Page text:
Heartbreak | The End

A friend told me not to think this way earlier today, but I simply can’t see the world otherwise, and I feel this worth writing as a cathartic final expression and processing on this topic. This will be the last heartbreak post, hopefully permanently. After this, I will return to the topics of Buddhism, philosophy, and life that generally have been the focus of this blog’s efforts. Hopefully, I can finish out the series on The Dhammapada for instance, which has been mostly dormant over the last couple years.


I’m setting the intention for myself never to have a romantic relationship again.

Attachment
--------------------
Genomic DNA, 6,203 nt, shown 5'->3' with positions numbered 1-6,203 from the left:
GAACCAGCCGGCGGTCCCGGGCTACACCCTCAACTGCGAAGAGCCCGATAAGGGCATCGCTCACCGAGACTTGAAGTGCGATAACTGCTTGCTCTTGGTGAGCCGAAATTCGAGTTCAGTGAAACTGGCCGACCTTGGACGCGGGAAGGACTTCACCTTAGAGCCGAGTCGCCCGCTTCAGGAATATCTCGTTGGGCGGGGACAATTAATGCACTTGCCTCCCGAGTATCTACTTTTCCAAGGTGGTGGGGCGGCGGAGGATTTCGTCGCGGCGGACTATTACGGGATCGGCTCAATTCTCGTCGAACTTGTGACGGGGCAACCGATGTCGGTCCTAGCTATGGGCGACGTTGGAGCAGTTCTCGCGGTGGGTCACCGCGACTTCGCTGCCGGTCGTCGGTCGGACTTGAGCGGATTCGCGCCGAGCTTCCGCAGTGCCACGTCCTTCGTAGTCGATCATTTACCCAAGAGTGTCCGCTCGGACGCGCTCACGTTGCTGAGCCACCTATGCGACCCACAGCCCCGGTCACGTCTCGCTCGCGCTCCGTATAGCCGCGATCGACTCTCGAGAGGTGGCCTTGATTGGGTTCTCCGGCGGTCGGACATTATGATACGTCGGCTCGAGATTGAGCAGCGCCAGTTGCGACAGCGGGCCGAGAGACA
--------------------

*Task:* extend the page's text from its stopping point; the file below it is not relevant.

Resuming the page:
A friend told me that the person who broke my heart wouldn’t be the one to break me, but the ups and downs, highs and lows, and general games of being drawn in and thrown away over and over were traumatic for me (will return to this below), and furthermore, they act as the opposite kind of bad experience to what I had previously come to know from relationships – the profound unsatisfactory dynamic of a relationship that is settling. The last experience showed me what I want regarding high compatibility, which I know will be incredibly rare to find. I still find it odd, as friends seem to affirm that I should find that and deserve it but then act as though there are solid chances of finding that most anywhere – which shows they don’t really understand what it is I’m looking for or how uncommon those would be as a combination in someone. Some have suggested that I should just be happy with someone who’s nice and supportive, but I’ve been there and know how empty that will be a year or two into a relationship.